It’s no time to be brave with your British pounds, think foreign exchange experts at Crédit Agricole.
“Stay conservative; avoid GBP,” the bank’s research team wrote on Tuesday.
The pound has had a mixed year. As of writing, its 3.9 percent year-to-date loss against the US dollar ($1.299) is balanced by a 5.2 percent gain against the Australian dollar (A$1.817) and an unchanged position relative to the euro (€1.126).
The pound’s fate obviously hangs to a large extent on what happens with Brexit and Crédit Agricole aren’t convinced that the pound will exit the woods safely.
“Investors should remain cautious on the near-term outlook for GBP. Indeed, we think that the FX market participants will demand more concrete evidence that the UK and the EU are moving closer to a deal before unwinding [GBP short positions],” Crédit Agricole wrote.
In other words, bets against the British currency are still valid, and that means that holders of pounds might benefit from exchanging them now, prior to a depreciation in their value.
For the Swiss franc—the second-worst performing G10 currency of the past month—volatility is set to increase.
Bloomberg are quoting strategists at Bank of America Merrill Lynch, who say: “Mounting concerns over the continued impasse in EU-Swiss negotiations to streamline a complex relationship of bilateral agreements is looming large on investors’ radar screens . . . [and] with Brexit negotiations also approaching their climax, we think a period of elevated [franc] volatility is in store.”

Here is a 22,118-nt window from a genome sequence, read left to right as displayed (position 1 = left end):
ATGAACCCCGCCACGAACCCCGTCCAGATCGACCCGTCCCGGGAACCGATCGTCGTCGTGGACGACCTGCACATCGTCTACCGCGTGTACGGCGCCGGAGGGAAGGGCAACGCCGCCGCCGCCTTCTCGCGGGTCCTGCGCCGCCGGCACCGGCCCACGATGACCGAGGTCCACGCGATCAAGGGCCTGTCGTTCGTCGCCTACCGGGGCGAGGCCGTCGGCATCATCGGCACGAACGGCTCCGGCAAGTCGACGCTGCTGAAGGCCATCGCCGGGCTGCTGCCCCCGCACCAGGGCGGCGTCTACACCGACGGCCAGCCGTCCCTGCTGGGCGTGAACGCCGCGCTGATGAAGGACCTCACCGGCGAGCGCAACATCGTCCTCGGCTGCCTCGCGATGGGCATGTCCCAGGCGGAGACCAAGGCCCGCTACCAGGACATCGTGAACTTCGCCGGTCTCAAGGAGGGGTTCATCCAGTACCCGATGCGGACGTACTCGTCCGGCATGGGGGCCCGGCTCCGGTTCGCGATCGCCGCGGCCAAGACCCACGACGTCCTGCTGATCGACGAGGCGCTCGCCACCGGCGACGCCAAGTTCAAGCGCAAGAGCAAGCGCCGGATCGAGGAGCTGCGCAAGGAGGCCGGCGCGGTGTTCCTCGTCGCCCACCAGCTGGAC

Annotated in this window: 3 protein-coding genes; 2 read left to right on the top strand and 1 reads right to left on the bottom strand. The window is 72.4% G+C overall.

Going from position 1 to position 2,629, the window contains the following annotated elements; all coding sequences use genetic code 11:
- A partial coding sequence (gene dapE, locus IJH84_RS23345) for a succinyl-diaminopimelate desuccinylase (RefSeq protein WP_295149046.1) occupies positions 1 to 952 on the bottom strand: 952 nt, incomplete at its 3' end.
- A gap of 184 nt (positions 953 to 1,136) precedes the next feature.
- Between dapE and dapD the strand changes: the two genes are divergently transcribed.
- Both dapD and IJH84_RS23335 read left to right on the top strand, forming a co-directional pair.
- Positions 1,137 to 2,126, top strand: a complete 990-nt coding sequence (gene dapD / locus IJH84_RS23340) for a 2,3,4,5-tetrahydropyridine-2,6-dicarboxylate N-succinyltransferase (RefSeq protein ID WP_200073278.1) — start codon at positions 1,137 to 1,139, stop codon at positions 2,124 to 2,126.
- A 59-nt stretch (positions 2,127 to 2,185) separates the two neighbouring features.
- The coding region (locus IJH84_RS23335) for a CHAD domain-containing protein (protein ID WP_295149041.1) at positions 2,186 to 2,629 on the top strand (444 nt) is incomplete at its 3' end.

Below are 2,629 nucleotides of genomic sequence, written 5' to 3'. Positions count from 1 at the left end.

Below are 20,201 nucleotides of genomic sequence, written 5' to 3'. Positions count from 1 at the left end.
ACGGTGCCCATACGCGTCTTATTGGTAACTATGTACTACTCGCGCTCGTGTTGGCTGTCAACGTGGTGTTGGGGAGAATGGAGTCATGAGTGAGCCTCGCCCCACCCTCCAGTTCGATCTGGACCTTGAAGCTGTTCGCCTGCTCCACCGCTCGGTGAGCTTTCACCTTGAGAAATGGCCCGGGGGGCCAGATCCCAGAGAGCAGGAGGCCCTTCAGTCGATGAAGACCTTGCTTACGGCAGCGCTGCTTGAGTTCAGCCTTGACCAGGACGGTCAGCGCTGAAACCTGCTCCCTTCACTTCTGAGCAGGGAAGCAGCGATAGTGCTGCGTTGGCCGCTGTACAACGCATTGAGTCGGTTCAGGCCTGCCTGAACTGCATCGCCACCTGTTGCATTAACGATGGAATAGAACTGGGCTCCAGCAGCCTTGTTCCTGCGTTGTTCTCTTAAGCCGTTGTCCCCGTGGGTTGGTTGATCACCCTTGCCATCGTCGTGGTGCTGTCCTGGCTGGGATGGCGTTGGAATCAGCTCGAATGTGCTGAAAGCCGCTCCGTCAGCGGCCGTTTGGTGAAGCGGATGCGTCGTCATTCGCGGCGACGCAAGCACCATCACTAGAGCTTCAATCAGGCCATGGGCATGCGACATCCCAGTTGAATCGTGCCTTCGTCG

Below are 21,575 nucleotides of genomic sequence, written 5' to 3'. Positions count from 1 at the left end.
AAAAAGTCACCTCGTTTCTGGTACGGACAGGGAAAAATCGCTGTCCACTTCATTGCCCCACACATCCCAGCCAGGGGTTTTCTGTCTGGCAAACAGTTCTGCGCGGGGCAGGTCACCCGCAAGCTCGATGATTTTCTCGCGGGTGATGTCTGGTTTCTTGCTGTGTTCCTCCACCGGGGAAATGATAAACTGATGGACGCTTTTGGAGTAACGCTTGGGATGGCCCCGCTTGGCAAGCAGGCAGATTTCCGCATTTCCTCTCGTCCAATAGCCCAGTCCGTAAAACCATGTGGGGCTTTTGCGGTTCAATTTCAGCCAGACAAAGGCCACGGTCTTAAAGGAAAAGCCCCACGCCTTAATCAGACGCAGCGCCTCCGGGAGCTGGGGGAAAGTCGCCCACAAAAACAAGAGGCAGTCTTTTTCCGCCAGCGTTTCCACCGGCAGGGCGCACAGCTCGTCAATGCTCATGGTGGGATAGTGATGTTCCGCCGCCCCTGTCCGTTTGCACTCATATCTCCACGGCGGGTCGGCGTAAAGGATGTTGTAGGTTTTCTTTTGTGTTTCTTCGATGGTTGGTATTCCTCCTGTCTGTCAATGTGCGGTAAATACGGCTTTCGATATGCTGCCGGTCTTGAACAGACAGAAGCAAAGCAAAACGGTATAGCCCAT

The franc has shed 3.5 percent of its value relative to the US dollar (Fr.0.988) in the past eight trading days and has fallen in the process to a six-week low. Against the euro—a more important measure of franc performance—it has slid 2 percent (Fr.1.14).
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The British pound was the worst-performing major currency in the April-June period and remains “impossible to forecast” amid a Tory leadership battle that might force “no deal” or a general election.
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